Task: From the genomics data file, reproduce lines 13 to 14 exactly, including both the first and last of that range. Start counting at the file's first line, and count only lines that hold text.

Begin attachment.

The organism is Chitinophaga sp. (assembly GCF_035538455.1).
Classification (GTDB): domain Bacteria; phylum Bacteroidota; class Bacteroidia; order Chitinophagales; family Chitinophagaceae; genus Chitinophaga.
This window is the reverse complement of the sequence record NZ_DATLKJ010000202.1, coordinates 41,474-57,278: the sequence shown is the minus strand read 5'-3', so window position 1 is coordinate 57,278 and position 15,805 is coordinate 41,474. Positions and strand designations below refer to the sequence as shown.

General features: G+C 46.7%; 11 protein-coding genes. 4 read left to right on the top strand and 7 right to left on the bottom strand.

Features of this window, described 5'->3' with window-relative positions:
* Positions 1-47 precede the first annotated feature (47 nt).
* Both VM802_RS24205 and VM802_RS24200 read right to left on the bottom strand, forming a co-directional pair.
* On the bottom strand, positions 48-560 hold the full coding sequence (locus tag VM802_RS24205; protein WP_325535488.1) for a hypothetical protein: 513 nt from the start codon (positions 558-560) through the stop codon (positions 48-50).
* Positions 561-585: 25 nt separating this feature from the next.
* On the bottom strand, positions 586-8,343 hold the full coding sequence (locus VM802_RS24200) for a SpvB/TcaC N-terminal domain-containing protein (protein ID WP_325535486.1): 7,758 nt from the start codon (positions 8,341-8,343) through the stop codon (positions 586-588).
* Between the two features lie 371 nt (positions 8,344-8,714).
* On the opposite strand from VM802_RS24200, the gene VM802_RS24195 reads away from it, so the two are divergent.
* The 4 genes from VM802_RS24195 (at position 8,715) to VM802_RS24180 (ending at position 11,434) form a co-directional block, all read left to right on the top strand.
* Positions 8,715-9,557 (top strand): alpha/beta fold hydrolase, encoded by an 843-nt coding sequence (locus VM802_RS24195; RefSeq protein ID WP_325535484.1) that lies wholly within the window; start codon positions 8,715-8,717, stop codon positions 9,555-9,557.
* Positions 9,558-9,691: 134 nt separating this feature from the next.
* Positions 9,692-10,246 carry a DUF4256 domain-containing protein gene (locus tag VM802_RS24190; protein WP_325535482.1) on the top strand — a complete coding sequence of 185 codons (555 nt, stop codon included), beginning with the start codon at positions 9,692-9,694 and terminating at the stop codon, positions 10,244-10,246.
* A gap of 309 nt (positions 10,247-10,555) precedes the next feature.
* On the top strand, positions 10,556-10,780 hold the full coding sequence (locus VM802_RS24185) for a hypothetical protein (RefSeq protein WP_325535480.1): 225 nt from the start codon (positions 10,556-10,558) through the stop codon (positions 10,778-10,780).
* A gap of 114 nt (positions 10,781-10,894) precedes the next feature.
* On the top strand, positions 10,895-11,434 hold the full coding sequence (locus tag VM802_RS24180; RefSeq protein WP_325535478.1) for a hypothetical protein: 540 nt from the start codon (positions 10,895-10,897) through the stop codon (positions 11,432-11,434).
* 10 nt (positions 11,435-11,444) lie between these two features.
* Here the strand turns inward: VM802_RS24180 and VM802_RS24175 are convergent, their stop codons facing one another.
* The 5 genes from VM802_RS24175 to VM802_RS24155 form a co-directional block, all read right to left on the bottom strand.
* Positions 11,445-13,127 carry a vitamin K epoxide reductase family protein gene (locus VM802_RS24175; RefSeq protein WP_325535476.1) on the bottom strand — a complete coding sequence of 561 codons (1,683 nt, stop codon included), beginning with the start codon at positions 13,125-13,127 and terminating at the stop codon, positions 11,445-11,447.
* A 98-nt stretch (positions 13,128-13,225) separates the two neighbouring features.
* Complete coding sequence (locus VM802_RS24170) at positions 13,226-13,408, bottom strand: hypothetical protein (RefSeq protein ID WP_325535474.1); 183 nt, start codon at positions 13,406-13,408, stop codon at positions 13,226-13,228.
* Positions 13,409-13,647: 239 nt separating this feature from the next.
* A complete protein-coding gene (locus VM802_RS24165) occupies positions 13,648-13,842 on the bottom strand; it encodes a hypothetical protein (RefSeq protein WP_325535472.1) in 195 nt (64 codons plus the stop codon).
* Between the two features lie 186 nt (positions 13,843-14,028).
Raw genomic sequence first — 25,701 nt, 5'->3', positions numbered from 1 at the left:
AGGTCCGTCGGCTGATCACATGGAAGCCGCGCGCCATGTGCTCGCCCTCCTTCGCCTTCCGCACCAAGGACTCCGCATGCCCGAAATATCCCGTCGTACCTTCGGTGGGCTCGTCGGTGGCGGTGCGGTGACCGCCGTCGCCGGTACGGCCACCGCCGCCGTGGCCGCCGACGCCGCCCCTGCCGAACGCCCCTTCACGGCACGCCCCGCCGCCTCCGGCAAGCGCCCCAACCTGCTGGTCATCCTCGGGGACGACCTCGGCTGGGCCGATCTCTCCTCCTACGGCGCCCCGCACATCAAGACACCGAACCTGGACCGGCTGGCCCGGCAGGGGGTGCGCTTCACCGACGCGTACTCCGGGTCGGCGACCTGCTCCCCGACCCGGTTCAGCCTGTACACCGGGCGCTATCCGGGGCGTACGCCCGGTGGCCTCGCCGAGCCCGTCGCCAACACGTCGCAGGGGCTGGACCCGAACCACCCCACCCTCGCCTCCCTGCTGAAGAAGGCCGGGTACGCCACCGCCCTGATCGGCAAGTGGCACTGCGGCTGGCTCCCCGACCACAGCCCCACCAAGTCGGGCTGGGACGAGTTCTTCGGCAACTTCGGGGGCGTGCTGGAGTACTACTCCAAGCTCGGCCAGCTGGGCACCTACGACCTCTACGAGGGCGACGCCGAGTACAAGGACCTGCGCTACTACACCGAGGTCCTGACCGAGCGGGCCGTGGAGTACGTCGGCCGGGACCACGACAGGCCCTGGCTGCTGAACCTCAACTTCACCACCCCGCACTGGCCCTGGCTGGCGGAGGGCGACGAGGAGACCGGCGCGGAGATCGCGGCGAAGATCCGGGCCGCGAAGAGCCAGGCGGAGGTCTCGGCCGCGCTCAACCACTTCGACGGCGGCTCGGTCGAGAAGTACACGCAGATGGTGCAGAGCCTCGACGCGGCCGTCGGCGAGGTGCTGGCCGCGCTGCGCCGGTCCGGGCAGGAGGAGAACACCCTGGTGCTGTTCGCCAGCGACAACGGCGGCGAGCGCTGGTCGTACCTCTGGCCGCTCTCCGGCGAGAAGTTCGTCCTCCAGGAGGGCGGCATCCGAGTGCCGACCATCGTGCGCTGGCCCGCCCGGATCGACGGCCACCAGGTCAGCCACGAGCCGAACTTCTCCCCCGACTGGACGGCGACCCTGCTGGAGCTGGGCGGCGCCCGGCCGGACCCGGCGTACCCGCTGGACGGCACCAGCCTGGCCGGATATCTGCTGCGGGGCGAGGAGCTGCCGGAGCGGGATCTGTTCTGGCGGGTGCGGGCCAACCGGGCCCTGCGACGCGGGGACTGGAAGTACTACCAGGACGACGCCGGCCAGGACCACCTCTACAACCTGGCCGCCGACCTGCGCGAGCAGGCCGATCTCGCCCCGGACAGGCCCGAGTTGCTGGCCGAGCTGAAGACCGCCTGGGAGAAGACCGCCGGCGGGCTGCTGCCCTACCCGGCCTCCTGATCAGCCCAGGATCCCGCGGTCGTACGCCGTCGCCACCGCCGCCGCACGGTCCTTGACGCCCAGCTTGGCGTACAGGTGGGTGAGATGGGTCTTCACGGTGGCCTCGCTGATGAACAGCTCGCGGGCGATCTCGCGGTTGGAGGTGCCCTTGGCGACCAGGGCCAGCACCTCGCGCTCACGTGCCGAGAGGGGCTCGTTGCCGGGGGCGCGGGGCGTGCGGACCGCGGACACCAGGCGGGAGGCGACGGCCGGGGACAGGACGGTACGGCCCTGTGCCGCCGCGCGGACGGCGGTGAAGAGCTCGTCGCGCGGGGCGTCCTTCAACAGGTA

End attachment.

* The 4 genes from VM802_RS24195 (at position 8,715) to VM802_RS24180 (ending at position 11,434) form a co-directional block, all read left to right on the top strand.
* Positions 8,715-9,557 (top strand): alpha/beta fold hydrolase, encoded by an 843-nt coding sequence (locus VM802_RS24195; RefSeq protein ID WP_325535484.1) that lies wholly within the window; start codon positions 8,715-8,717, stop codon positions 9,555-9,557.